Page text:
by Cathy Jacobs, ABC News, 7 December 2016
Ms Jacobs interviews Belinda Rogers, a former champion equestrian rider, who was diagnosed with multiple sclerosis 10 years ago and now relies on care assistance to help her cope with chronic pain and disability.
Life in a wheelchair had opened her eyes to everyday discrimination faced by people living with disabilities and degenerative illness and what she described as the unspoken and insidious suggestion that they were a “burden”.
She has become a passionate advocate for disabled rights, forming a personal view that society is not ready for legalised euthanasia.
“We do hear a lot of reassuring comments from politicians about safeguards and ensuring the legislation is framed in such a way to protect vulnerable people.”
Ms Rogers is worried that as social pressures push for a broadening and increasing of the scope, those protections may change.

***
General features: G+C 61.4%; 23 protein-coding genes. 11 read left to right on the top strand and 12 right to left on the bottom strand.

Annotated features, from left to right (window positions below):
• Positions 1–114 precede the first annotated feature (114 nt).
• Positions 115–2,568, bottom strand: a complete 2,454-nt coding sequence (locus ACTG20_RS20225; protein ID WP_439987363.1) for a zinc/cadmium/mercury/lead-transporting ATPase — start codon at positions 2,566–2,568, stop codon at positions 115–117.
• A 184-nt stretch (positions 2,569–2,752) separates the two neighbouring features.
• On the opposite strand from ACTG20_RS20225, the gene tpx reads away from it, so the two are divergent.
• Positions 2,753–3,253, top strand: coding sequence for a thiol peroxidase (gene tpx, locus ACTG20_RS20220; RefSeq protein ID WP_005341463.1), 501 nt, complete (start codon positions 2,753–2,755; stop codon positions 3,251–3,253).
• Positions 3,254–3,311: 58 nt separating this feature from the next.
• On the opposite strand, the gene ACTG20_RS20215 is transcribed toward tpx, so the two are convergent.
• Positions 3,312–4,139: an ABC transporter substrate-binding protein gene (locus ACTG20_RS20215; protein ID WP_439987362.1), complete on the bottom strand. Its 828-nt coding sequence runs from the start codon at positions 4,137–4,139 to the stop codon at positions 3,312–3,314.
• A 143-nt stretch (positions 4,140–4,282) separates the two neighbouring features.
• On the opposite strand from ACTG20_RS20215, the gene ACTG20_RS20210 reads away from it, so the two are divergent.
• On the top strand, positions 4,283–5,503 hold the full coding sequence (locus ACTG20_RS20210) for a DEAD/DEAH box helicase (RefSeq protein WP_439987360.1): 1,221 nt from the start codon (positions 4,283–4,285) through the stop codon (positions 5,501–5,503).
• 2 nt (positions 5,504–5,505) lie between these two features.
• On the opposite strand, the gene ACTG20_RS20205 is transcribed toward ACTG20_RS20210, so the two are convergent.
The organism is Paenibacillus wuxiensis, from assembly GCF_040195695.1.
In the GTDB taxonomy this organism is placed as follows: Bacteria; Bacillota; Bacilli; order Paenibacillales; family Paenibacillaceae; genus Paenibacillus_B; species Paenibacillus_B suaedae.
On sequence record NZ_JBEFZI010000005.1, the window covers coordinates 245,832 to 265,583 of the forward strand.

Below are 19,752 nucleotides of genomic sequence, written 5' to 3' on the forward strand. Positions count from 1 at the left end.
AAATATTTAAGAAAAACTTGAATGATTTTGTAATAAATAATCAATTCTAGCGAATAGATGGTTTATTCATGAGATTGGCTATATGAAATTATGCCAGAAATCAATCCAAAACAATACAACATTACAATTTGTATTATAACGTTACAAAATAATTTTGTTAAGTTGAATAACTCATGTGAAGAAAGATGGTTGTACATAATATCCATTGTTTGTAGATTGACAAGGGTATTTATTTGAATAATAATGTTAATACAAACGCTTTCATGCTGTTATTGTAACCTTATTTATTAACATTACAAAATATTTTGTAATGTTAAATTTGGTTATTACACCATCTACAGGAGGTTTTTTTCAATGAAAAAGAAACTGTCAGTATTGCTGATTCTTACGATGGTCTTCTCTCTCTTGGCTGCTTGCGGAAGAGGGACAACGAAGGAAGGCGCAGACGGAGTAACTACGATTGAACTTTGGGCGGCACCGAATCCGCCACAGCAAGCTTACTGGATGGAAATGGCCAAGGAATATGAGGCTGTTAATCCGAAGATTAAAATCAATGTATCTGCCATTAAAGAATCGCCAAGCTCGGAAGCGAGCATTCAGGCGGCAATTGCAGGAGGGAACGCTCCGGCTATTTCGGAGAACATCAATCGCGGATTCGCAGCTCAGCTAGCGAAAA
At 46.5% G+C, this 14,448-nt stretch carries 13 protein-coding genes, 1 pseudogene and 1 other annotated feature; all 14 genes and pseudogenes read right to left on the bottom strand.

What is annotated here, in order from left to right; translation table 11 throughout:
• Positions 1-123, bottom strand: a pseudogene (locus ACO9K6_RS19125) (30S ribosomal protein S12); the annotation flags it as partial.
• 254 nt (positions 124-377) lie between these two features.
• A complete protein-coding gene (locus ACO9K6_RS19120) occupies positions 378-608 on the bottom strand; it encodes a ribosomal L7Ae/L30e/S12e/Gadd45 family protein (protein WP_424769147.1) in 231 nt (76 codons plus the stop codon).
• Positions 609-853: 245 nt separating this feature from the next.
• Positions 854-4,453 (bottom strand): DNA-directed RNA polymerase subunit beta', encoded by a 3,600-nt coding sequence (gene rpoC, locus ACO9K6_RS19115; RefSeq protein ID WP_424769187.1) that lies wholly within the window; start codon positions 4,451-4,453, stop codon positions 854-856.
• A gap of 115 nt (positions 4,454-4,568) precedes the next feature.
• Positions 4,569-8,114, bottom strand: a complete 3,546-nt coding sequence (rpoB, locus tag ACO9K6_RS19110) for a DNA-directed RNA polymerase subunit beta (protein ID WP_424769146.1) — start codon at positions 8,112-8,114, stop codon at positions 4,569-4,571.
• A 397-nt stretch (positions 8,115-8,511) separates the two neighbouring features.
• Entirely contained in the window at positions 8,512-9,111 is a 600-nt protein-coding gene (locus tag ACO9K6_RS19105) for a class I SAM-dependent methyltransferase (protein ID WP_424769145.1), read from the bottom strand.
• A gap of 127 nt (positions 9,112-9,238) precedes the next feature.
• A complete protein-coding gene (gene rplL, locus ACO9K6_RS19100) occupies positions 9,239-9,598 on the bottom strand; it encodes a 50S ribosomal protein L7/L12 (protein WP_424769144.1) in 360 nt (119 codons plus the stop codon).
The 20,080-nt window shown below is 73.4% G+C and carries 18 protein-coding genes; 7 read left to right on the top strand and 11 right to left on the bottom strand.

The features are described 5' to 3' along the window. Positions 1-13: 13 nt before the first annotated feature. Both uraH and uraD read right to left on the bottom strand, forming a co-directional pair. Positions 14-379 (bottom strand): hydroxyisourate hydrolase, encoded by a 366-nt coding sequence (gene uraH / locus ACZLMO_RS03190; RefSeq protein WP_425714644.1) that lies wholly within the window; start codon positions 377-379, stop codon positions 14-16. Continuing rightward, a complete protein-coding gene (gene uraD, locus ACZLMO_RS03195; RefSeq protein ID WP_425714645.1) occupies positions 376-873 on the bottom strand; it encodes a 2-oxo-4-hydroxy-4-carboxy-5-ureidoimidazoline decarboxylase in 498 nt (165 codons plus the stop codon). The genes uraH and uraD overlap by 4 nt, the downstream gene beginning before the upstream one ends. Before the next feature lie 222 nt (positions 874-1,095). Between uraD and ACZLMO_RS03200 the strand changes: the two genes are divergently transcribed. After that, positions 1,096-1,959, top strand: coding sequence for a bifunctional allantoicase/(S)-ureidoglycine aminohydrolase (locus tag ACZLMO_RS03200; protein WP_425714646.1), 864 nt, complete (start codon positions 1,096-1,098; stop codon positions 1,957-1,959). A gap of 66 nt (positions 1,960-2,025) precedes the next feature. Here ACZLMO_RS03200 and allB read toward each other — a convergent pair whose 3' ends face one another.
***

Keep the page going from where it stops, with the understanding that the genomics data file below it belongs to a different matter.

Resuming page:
“People will say I’m not terminally ill, but I’m suffering unbearably. Isn’t that discriminatory that my unbearable suffering can’t be catered for,” she asked.
“We’ve already seen that the lobbying and pushing for voluntary euthanasia has reached social acceptance so it is reasonable to think that in time unbearable suffering will be accepted as, indeed, it has been in Belgium and the Netherlands. Where will it stop?”
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